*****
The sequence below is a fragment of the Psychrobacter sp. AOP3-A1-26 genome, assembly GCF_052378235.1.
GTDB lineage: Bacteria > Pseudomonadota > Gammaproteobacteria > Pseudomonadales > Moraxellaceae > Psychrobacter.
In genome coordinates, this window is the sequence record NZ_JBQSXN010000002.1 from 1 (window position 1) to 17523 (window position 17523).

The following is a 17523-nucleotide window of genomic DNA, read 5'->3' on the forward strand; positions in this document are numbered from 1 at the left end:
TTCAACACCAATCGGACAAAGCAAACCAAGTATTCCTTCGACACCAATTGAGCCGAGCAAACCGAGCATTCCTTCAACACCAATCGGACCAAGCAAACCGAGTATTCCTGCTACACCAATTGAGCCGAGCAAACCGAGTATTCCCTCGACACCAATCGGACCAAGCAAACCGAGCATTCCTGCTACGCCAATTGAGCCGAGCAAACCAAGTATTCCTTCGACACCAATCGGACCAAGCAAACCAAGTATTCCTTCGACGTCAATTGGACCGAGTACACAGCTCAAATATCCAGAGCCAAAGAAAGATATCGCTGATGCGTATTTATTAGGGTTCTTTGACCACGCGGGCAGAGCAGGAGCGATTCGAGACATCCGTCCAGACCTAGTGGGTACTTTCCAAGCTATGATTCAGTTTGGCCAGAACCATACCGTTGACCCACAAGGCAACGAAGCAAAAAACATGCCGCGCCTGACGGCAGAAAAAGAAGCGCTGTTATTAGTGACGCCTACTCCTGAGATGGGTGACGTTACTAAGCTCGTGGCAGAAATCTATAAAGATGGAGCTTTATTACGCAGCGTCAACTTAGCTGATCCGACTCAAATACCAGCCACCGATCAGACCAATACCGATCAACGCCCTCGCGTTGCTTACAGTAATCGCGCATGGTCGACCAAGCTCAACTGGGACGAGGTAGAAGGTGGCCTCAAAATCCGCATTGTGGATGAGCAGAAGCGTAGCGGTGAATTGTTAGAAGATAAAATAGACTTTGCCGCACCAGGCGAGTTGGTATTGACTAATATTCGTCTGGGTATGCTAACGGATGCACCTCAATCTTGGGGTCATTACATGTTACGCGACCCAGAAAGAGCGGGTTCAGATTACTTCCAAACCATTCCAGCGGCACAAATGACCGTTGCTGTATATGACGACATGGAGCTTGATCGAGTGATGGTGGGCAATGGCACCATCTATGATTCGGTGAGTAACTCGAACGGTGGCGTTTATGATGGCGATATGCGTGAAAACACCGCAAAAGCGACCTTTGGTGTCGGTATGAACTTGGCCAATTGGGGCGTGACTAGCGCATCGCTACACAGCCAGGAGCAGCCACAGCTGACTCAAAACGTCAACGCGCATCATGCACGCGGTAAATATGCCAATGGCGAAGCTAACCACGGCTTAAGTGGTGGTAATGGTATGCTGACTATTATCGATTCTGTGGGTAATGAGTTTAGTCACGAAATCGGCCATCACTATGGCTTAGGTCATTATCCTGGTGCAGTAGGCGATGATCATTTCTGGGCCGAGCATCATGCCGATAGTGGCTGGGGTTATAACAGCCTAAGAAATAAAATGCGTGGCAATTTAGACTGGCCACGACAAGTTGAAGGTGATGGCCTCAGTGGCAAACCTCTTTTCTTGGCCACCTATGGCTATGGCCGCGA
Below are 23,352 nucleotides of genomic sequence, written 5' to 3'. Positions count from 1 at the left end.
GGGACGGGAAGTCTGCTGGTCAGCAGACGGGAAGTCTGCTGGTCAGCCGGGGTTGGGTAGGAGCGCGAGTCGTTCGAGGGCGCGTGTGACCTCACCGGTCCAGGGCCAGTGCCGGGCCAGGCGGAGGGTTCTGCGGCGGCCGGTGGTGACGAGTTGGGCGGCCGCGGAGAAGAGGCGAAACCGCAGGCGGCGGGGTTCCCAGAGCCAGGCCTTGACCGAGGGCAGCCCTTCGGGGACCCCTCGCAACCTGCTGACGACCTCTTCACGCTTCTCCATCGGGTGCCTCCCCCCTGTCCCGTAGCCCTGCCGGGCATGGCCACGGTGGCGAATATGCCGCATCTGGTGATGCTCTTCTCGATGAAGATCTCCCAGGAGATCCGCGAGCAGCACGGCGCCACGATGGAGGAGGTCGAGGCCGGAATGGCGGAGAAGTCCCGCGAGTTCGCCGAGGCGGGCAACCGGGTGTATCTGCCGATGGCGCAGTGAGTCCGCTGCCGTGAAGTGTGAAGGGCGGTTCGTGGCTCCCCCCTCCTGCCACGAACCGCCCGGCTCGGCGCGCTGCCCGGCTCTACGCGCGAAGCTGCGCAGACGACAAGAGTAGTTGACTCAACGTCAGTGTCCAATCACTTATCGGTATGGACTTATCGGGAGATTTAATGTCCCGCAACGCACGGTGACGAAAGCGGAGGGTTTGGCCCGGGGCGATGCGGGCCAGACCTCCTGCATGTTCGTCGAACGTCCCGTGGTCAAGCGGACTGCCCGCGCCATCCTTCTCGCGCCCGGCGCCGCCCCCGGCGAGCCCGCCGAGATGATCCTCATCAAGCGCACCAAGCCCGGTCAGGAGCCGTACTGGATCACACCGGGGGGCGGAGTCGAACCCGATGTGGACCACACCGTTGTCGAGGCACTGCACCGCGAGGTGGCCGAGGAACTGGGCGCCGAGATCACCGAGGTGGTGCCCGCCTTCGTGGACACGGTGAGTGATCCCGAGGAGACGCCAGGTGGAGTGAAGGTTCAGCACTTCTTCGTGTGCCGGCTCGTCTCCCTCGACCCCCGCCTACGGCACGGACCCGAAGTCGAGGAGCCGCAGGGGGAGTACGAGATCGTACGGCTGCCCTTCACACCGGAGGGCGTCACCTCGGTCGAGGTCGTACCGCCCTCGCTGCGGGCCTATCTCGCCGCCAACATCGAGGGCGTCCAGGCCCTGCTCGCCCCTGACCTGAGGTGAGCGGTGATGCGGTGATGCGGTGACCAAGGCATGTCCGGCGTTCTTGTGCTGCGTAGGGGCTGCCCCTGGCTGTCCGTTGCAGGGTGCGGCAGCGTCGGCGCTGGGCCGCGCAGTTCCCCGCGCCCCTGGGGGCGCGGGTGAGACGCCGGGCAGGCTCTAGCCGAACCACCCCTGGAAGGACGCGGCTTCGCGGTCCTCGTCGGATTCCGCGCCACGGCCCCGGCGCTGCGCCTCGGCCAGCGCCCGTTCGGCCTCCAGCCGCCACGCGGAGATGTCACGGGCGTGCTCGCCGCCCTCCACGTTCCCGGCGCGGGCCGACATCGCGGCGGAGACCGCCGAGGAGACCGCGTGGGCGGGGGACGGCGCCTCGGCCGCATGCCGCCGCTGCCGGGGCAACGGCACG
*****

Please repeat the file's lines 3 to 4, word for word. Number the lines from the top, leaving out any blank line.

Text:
In genome coordinates, this window is the sequence record NZ_JBQSXN010000002.1 from 1 (window position 1) to 17523 (window position 17523).

The following is a 17523-nucleotide window of genomic DNA, read 5'->3' on the forward strand; positions in this document are numbered from 1 at the left end: